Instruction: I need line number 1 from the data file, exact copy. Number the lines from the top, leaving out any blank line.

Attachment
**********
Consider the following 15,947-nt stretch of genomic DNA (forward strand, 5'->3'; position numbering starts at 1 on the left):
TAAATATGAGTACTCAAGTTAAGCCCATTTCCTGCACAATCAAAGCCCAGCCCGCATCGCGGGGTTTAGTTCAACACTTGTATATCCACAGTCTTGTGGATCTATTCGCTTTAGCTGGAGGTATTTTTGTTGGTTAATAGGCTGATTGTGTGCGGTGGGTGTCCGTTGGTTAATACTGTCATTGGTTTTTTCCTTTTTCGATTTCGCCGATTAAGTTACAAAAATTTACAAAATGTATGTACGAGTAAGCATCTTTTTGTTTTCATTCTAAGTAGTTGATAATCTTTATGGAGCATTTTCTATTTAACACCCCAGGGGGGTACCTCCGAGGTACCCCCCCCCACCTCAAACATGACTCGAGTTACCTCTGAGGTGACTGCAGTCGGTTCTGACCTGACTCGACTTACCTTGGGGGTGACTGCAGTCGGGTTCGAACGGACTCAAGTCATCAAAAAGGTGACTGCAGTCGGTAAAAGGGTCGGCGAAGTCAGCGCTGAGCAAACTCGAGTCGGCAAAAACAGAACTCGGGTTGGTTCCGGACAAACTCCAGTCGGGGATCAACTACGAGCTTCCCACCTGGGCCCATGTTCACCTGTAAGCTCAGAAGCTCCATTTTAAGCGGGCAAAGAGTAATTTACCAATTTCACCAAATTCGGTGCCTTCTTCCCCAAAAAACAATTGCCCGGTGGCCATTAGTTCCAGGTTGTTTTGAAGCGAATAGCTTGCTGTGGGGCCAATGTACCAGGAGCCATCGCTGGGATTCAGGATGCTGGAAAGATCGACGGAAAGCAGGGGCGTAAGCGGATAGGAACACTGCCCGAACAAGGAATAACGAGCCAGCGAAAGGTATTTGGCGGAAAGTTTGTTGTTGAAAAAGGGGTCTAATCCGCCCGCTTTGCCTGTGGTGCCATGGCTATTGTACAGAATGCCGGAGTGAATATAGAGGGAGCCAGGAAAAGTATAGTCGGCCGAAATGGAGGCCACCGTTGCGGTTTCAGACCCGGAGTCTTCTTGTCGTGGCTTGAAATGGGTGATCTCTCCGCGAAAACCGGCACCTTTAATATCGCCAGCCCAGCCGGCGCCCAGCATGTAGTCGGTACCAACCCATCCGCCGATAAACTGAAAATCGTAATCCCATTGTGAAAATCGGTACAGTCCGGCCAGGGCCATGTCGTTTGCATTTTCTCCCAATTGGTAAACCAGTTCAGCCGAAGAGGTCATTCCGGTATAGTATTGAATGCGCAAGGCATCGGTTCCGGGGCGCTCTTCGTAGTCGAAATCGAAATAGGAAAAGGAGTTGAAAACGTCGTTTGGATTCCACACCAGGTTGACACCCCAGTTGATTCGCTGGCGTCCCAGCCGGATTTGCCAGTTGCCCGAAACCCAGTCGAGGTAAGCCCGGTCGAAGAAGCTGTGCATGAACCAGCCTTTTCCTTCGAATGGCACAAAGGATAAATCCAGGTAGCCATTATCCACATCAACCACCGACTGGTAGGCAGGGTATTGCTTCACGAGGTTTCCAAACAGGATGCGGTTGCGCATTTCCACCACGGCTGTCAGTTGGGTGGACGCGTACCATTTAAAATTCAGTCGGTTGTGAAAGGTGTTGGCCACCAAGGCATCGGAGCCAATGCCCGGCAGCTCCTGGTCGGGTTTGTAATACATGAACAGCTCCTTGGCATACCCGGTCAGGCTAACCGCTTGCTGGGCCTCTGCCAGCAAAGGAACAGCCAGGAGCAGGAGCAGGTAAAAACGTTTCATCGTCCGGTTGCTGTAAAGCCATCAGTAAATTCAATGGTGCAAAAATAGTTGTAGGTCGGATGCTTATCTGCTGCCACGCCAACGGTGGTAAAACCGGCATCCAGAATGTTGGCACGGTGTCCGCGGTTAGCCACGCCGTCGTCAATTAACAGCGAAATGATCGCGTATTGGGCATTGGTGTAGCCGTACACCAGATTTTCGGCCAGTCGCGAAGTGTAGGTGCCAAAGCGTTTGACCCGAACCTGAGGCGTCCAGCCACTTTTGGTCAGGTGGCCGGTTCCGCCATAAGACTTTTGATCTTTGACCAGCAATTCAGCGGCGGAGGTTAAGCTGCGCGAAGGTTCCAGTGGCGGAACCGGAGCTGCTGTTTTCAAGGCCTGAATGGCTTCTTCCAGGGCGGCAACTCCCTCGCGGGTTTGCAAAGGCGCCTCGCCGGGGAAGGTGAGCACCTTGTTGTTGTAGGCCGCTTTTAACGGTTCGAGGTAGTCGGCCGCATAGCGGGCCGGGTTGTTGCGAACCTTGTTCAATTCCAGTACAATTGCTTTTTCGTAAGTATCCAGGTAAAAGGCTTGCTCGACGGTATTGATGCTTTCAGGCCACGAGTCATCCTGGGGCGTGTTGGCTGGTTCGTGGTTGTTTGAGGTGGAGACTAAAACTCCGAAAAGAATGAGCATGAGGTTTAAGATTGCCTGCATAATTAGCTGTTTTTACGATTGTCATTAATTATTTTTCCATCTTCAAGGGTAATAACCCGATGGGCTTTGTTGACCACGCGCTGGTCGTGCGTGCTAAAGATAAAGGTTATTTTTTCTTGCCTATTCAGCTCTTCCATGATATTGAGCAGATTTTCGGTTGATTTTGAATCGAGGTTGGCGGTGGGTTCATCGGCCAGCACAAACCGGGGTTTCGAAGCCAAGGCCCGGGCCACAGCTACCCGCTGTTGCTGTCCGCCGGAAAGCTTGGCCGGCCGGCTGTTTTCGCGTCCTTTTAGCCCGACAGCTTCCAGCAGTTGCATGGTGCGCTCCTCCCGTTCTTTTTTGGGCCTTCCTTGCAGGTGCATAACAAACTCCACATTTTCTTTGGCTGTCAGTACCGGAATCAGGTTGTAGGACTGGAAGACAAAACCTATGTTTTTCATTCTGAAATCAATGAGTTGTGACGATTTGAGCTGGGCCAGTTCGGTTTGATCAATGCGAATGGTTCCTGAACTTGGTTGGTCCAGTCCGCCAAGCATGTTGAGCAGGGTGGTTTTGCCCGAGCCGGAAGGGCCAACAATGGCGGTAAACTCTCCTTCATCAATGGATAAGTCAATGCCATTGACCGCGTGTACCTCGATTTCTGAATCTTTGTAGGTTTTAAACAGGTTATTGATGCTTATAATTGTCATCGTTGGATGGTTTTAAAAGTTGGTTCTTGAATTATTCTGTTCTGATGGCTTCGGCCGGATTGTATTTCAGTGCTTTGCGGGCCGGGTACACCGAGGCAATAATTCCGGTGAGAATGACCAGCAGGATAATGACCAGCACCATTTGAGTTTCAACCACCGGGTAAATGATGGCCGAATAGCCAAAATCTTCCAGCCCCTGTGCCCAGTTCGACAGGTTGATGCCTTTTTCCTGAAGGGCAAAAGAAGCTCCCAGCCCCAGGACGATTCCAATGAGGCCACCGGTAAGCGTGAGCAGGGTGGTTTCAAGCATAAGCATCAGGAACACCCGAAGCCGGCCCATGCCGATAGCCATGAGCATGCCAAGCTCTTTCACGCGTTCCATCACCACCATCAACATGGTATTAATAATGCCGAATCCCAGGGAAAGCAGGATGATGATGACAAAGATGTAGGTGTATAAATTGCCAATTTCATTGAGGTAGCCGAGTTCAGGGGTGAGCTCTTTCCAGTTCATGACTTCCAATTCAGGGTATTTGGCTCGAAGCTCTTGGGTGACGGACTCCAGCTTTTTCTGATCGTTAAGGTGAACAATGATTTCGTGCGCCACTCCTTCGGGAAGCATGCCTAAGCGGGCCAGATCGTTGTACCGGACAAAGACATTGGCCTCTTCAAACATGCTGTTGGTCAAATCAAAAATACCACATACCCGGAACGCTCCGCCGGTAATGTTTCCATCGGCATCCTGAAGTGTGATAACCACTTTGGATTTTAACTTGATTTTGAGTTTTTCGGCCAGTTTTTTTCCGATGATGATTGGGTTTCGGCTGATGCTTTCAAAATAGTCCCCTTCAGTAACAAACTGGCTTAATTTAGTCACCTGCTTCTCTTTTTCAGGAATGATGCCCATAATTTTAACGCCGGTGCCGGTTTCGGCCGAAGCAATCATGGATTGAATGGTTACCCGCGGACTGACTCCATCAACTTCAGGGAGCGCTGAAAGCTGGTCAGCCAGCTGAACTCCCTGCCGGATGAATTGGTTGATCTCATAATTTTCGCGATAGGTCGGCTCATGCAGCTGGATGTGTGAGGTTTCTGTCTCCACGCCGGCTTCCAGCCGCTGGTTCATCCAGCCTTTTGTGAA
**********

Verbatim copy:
Consider the following 15,947-nt stretch of genomic DNA (forward strand, 5'->3'; position numbering starts at 1 on the left):